Sitting in the corner in my dress, with my typewriter, I also have the opportunity to observe the room. It’s more than just music knowledge that makes Asheville fans so refreshing to be around. It’s their attitude. No one is pushing; no one is upset. Everyone is dancing, often guys with guys and girls with girls.
This is a great place to be on a Saturday night, and the show has been outstanding so far. As I am thinking about MIPSO coming up next Jake Simpson sneaks out onto the stage for a fiddle jam for the ages with Brezina. It takes them a few riffs to get into it, but by the time they song is coming to an end they have scrambled every brain in this room. The only thing that I can even think of to compare it to is Guitarmageddon. That special two-song set of the Stringdusters album release show at The Orange Peel last January when Andy Falco, Jon Stickley, and Billy Strings played all played together.
This fiddle jam is every bit as hot as that was. This fiddle jam is the only thing I need to make wheat toast taste good; it is how the west was won.
As The Brothers finish out there set I run into someone, I had met at GSBG a few weeks ago, and he asks how things are coming with the typewriter. After we chat for a moment, he asks how I would describe Comatose’s sound. I tell him I have no clue. It’s certainly not bluegrass – more like dive bar meets barn dance.
Whatever it is, I’m sold. I step outside after their set for a quick smoke but don’t make it long as the Little Smokies come out for a surprise mini-set in between Comatose and Mipso.
And now, in the words of Never Getting Famous, “It’s all happening.” They launch into an impeccable version of Elton John’s Rocket-man, joined on stage by Ben Morrison and Giovanni Benedetti of The Brothers. The crowd has completely lost itself at the moment, and the cover is so good I think even Sir Elton John himself would be proud to hear it.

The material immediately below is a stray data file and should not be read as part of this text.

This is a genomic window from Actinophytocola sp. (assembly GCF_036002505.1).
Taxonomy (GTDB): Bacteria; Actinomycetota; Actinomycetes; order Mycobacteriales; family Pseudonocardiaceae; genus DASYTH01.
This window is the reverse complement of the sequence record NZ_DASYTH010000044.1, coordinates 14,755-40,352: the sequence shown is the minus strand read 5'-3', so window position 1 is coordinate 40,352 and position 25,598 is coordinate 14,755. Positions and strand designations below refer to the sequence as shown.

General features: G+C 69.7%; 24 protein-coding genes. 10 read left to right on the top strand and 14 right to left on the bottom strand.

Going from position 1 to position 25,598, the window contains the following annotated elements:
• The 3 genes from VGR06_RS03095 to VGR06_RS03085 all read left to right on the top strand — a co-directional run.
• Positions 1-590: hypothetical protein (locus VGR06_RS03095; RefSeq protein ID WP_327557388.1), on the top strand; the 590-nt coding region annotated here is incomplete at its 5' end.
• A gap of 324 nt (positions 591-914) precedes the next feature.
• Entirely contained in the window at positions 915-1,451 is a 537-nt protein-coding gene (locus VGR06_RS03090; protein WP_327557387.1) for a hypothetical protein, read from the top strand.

A couple more songs and it’s time for Mipso. Badasses from just down the road in Durham, NC they bring a completely different vibe to the rest of the show. Eerie, whimsical harmonies and gentle violin and fiddle, they close it off strongly sending everyone into the cold, rainy, Carolina night feeling warm and dry on the inside.
Sitting on my porch later, the acid and the music still pumping through my veins, I begin to wonder what all I have seen tonight. The wind is blowing through the trees, and the whistle of the leaves sounds like bluegrass music. My friend points out that the trees are always speaking to us if only we take the time to listen. She mentions that maybe, just maybe, the greatest musicians, like the ones we saw this evening, are less playing an instrument than coaxing its true voice out of it.
Curled up in a blanket in that windy Asheville November night, I can’t help but wonder if she is right. Those bands tonight were clearly transcending the situation, their music taking us all to a higher place, to a place where the spirits of trees and earth and sky still live freely. The connection is so deep and so profound I can’t help but understand that the wind in the trees tonight is merely the encore of the show we saw earlier.